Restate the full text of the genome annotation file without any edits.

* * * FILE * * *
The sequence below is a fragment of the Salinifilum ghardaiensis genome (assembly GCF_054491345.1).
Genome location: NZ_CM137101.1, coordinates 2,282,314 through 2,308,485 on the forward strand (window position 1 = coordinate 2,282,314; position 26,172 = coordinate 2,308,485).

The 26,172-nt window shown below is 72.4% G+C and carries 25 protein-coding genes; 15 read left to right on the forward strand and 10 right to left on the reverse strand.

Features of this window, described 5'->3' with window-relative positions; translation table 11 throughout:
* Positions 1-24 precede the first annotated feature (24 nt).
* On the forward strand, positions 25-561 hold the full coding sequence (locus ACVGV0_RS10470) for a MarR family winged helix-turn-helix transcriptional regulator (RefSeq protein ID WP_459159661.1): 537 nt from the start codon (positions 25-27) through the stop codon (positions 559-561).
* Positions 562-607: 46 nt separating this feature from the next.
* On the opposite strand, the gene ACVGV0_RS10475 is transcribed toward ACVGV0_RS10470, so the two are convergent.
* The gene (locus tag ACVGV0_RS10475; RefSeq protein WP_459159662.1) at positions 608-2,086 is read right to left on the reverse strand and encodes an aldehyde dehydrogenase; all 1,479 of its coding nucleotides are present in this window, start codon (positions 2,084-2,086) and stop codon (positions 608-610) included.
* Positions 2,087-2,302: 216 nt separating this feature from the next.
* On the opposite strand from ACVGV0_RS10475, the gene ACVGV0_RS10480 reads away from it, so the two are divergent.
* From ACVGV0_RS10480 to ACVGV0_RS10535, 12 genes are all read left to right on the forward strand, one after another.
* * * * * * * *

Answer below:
The sequence below is a fragment of the Salinifilum ghardaiensis genome (assembly GCF_054491345.1).
Genome location: NZ_CM137101.1, coordinates 2,282,314 through 2,308,485 on the forward strand (window position 1 = coordinate 2,282,314; position 26,172 = coordinate 2,308,485).

The 26,172-nt window shown below is 72.4% G+C and carries 25 protein-coding genes; 15 read left to right on the forward strand and 10 right to left on the reverse strand.

Features of this window, described 5'->3' with window-relative positions; translation table 11 throughout:
* Positions 1-24 precede the first annotated feature (24 nt).
* On the forward strand, positions 25-561 hold the full coding sequence (locus ACVGV0_RS10470) for a MarR family winged helix-turn-helix transcriptional regulator (RefSeq protein ID WP_459159661.1): 537 nt from the start codon (positions 25-27) through the stop codon (positions 559-561).
* Positions 562-607: 46 nt separating this feature from the next.
* On the opposite strand, the gene ACVGV0_RS10475 is transcribed toward ACVGV0_RS10470, so the two are convergent.
* The gene (locus tag ACVGV0_RS10475; RefSeq protein WP_459159662.1) at positions 608-2,086 is read right to left on the reverse strand and encodes an aldehyde dehydrogenase; all 1,479 of its coding nucleotides are present in this window, start codon (positions 2,084-2,086) and stop codon (positions 608-610) included.
* Positions 2,087-2,302: 216 nt separating this feature from the next.
* On the opposite strand from ACVGV0_RS10475, the gene ACVGV0_RS10480 reads away from it, so the two are divergent.
* From ACVGV0_RS10480 to ACVGV0_RS10535, 12 genes are all read left to right on the forward strand, one after another.